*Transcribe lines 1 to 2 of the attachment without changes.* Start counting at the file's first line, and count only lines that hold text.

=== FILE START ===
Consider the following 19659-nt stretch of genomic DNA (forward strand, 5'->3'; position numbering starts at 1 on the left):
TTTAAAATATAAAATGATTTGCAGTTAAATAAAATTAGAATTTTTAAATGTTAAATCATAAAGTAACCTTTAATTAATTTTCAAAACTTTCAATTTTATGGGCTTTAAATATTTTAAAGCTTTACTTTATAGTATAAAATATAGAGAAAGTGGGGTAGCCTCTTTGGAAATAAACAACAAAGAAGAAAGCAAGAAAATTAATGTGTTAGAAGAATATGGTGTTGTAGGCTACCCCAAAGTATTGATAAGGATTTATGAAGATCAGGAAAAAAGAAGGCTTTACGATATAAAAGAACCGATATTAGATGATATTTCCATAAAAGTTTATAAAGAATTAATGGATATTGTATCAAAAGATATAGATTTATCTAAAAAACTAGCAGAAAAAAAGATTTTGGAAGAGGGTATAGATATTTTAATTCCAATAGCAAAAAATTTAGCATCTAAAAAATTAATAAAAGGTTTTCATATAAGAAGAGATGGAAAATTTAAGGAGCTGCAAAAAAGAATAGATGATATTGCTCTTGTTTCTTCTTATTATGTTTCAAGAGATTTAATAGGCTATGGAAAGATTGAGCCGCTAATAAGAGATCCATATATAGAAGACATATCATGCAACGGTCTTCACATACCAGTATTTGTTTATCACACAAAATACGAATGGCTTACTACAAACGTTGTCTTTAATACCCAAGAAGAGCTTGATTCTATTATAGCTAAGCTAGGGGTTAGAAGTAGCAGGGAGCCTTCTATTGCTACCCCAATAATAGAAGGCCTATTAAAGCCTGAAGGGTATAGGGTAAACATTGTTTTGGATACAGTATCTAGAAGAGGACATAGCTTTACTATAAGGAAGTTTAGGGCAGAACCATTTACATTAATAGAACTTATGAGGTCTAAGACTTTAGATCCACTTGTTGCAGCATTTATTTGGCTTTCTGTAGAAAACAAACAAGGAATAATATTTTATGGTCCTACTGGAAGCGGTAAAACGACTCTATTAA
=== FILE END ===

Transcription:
Consider the following 19659-nt stretch of genomic DNA (forward strand, 5'->3'; position numbering starts at 1 on the left):
TTTAAAATATAAAATGATTTGCAGTTAAATAAAATTAGAATTTTTAAATGTTAAATCATAAAGTAACCTTTAATTAATTTTCAAAACTTTCAATTTTATGGGCTTTAAATATTTTAAAGCTTTACTTTATAGTATAAAATATAGAGAAAGTGGGGTAGCCTCTTTGGAAATAAACAACAAAGAAGAAAGCAAGAAAATTAATGTGTTAGAAGAATATGGTGTTGTAGGCTACCCCAAAGTATTGATAAGGATTTATGAAGATCAGGAAAAAAGAAGGCTTTACGATATAAAAGAACCGATATTAGATGATATTTCCATAAAAGTTTATAAAGAATTAATGGATATTGTATCAAAAGATATAGATTTATCTAAAAAACTAGCAGAAAAAAAGATTTTGGAAGAGGGTATAGATATTTTAATTCCAATAGCAAAAAATTTAGCATCTAAAAAATTAATAAAAGGTTTTCATATAAGAAGAGATGGAAAATTTAAGGAGCTGCAAAAAAGAATAGATGATATTGCTCTTGTTTCTTCTTATTATGTTTCAAGAGATTTAATAGGCTATGGAAAGATTGAGCCGCTAATAAGAGATCCATATATAGAAGACATATCATGCAACGGTCTTCACATACCAGTATTTGTTTATCACACAAAATACGAATGGCTTACTACAAACGTTGTCTTTAATACCCAAGAAGAGCTTGATTCTATTATAGCTAAGCTAGGGGTTAGAAGTAGCAGGGAGCCTTCTATTGCTACCCCAATAATAGAAGGCCTATTAAAGCCTGAAGGGTATAGGGTAAACATTGTTTTGGATACAGTATCTAGAAGAGGACATAGCTTTACTATAAGGAAGTTTAGGGCAGAACCATTTACATTAATAGAACTTATGAGGTCTAAGACTTTAGATCCACTTGTTGCAGCATTTATTTGGCTTTCTGTAGAAAACAAACAAGGAATAATATTTTATGGTCCTACTGGAAGCGGTAAAACGACTCTATTAA